XVth International Congress on Rheology
Dr Tim Lord has been awarded an International Travel Grant by the Royal Academy of Engineering. The grant will enable him to attend the The XVth International Congress on Rheology which will take place in Monterey, California from August 3 to August 8, 2008.
Dr Lord is a post doctoral researcher with the Polymer Fluids Group, working on Polymer crystallization.
Young Researcher's Award in Particle TechnologyRoberta Pacciani has won the first prize of The Young Researcher's Award at the Particle Technology Forum held at Heriot-Watt University (Edinburgh) on the 25th-26thJune 2008.
The Particle Technology Forum was devised in the 1990s as an informal UK national conference bringing together researchers, especially young researchers, active in all aspects of particle technology in the UK. The forum was established to support developments in the subject and to promote networking between different research groups, students and industry. The primary supporters of the forum are the IChemE Particle Technology Subject Group. Each year, the Particle Technology Subject Group of IChemE organises a competition for postgraduate students in particle technology. Six finalists were selected from a strong field of twenty-one entrants representing seven research institutions. The finalists each delivered a fifteen minute presentation at the Particle Technology Forum on 25th June. The prize was £500.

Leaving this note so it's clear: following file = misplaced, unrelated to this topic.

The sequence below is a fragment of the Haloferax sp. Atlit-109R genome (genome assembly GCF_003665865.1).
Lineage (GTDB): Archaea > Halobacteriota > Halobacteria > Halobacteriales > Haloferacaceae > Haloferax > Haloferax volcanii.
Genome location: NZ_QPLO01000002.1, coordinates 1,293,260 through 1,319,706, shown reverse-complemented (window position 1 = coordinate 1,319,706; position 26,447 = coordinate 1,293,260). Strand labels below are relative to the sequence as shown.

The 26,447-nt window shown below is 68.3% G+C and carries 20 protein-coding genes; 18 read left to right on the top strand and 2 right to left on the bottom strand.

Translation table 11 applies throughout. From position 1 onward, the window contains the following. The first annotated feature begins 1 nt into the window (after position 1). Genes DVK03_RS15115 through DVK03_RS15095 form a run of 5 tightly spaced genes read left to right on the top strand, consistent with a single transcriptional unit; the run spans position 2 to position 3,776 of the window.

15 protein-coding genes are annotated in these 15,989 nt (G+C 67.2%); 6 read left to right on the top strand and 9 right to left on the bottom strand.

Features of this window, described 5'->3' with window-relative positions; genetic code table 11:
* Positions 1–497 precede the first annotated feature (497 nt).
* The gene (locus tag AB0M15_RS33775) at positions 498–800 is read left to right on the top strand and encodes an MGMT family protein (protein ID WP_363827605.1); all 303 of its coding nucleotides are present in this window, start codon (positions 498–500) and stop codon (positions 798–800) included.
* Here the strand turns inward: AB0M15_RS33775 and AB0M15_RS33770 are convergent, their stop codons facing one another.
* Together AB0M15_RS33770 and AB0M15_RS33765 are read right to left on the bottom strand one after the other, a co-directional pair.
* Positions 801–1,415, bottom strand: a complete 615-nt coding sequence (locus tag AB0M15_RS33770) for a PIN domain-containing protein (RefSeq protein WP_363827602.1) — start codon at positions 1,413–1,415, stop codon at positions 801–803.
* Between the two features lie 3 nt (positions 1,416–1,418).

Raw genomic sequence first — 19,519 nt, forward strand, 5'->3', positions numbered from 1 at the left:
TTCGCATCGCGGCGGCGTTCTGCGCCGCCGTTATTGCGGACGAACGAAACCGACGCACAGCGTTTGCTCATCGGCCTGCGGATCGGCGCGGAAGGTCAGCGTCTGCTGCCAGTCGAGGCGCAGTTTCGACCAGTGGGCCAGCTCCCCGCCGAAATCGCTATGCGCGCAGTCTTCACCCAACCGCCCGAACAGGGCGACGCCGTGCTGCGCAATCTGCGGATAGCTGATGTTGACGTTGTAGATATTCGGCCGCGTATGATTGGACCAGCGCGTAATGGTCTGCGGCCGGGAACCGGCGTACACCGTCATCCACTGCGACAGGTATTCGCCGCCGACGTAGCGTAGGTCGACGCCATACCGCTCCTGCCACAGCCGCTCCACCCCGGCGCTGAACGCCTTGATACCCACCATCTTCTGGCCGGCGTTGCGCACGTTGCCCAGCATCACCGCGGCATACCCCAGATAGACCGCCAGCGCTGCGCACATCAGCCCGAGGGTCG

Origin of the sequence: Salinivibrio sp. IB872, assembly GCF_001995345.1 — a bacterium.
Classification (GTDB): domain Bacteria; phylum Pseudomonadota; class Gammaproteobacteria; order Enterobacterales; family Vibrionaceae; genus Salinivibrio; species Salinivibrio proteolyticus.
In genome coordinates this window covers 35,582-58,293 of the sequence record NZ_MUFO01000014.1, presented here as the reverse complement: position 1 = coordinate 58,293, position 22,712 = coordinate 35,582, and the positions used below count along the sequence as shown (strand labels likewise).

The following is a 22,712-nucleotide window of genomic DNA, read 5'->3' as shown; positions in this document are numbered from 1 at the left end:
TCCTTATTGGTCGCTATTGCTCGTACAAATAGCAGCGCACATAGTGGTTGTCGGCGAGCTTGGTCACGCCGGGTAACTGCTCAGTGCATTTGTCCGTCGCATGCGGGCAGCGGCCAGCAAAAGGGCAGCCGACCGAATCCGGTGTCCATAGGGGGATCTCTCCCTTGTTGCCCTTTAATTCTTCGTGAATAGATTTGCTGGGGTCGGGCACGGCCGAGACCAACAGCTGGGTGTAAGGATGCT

Roberta is a member of the Combustion and Granular Materials Group
Vincent Ho is a postgraduate student working on BioScience Engineering
Vincent Ho selected to attend WKD
Vincent Ho has been selected to attend the World Knowledge Dialogue (WKD) to be held at Crans-Montana, Switzerland from 10-13 September 2008.
He was selected on the basis of an essay competition by A*STAR (Agency for Science, Technology and Research) which is his sponsoring organisation from Singapore.
The World Knowledge Dialogue (WKD) aims to bridge the gap between natural and human/social sciences and principal speakers this year include the Nobel Laureates Kofi Annan, Christiane Nüsslein-Vollhard and John Sulston. The dialogue has two main interdisciplinary themes to guide this year's debate:
During the symposium, successful candidates are required to participate in seminar sessions, workshops and extracurricular discussions, give inputs to each of these elements from the student's perspectives and engage in cross disciplinary dialogues.
Dr Patrick Barrie receiving his Pilkington Prize from the Vice Chancellor Professor Alison Richard, 2008